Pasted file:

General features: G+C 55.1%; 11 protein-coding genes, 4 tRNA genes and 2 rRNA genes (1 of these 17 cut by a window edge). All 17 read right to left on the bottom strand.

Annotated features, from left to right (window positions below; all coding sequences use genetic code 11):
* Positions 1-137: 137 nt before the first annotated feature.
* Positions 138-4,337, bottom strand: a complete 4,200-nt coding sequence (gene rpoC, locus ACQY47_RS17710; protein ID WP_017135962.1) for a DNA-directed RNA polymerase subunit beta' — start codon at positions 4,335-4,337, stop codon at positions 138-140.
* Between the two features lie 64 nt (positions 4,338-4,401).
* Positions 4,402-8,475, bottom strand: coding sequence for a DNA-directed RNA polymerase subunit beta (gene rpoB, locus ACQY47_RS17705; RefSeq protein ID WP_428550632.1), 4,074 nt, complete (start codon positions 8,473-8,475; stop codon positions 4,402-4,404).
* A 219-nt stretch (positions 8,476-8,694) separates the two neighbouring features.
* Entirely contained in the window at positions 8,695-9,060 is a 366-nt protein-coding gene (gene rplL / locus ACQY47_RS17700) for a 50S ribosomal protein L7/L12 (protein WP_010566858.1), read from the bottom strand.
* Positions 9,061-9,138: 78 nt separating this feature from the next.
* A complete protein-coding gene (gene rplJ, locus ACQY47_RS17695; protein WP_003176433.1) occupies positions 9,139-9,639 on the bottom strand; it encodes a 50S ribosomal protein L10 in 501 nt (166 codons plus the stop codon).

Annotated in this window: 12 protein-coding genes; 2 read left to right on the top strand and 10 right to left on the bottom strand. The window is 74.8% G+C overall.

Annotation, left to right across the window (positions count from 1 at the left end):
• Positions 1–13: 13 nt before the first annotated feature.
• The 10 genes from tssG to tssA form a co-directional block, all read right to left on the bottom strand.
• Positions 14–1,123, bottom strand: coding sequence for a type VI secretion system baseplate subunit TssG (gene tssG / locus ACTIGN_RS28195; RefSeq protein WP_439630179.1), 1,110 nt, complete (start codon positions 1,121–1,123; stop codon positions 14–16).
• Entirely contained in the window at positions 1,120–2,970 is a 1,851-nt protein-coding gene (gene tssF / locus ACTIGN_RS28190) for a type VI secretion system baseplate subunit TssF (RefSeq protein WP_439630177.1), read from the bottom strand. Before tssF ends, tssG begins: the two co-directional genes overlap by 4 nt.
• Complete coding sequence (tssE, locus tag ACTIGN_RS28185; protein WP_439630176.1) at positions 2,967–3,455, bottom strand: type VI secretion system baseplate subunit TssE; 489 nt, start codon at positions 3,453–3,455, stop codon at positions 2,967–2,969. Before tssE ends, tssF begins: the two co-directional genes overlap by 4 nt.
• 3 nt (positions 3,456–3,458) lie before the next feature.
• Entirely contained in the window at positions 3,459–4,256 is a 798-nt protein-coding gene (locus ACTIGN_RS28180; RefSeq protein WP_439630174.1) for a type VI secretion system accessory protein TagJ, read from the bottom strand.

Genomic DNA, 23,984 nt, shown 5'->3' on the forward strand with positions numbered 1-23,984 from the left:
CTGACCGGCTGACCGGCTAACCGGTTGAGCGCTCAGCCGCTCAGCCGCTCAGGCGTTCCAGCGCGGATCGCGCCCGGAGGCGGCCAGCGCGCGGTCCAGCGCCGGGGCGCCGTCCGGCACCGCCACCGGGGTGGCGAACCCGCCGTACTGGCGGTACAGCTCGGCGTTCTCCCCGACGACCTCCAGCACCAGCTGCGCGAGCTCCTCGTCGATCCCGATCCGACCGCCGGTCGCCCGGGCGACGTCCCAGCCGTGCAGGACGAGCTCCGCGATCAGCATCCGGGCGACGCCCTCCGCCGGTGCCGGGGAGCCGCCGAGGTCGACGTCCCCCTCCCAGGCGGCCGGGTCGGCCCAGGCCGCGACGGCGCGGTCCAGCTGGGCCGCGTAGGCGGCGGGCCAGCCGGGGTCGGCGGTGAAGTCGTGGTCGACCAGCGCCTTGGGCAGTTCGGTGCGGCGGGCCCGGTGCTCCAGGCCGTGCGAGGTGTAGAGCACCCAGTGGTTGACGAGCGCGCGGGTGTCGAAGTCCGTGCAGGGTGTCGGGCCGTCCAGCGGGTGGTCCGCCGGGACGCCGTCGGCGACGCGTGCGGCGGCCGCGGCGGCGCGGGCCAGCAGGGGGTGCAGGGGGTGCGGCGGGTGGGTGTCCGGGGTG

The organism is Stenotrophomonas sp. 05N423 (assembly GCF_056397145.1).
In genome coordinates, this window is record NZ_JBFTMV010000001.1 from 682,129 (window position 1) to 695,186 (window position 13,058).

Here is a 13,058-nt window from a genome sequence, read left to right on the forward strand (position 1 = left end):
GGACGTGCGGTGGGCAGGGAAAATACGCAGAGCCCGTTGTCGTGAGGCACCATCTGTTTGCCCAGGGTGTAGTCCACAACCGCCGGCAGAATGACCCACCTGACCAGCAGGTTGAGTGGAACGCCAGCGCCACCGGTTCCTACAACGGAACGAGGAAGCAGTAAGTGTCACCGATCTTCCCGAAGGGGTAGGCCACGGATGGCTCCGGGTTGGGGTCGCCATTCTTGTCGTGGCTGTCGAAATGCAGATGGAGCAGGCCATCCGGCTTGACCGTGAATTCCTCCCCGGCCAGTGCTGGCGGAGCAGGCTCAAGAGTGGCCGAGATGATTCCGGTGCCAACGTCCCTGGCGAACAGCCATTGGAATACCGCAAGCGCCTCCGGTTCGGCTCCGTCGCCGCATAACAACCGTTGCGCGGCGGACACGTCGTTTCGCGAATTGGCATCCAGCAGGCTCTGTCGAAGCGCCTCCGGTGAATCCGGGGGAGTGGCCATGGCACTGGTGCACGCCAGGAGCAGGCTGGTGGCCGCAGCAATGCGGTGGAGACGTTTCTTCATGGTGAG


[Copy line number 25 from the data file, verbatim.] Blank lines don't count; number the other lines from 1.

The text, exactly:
GGACGTGCGGTGGGCAGGGAAAATACGCAGAGCCCGTTGTCGTGAGGCACCATCTGTTTGCCCAGGGTGTAGTCCACAACCGCCGGCAGAATGACCCACCTGACCAGCAGGTTGAGTGGAACGCCAGCGCCACCGGTTCCTACAACGGAACGAGGAAGCAGTAAGTGTCACCGATCTTCCCGAAGGGGTAGGCCACGGATGGCTCCGGGTTGGGGTCGCCATTCTTGTCGTGGCTGTCGAAATGCAGATGGAGCAGGCCATCCGGCTTGACCGTGAATTCCTCCCCGGCCAGTGCTGGCGGAGCAGGCTCAAGAGTGGCCGAGATGATTCCGGTGCCAACGTCCCTGGCGAACAGCCATTGGAATACCGCAAGCGCCTCCGGTTCGGCTCCGTCGCCGCATAACAACCGTTGCGCGGCGGACACGTCGTTTCGCGAATTGGCATCCAGCAGGCTCTGTCGAAGCGCCTCCGGTGAATCCGGGGGAGTGGCCATGGCACTGGTGCACGCCAGGAGCAGGCTGGTGGCCGCAGCAATGCGGTGGAGACGTTTCTTCATGGTGAG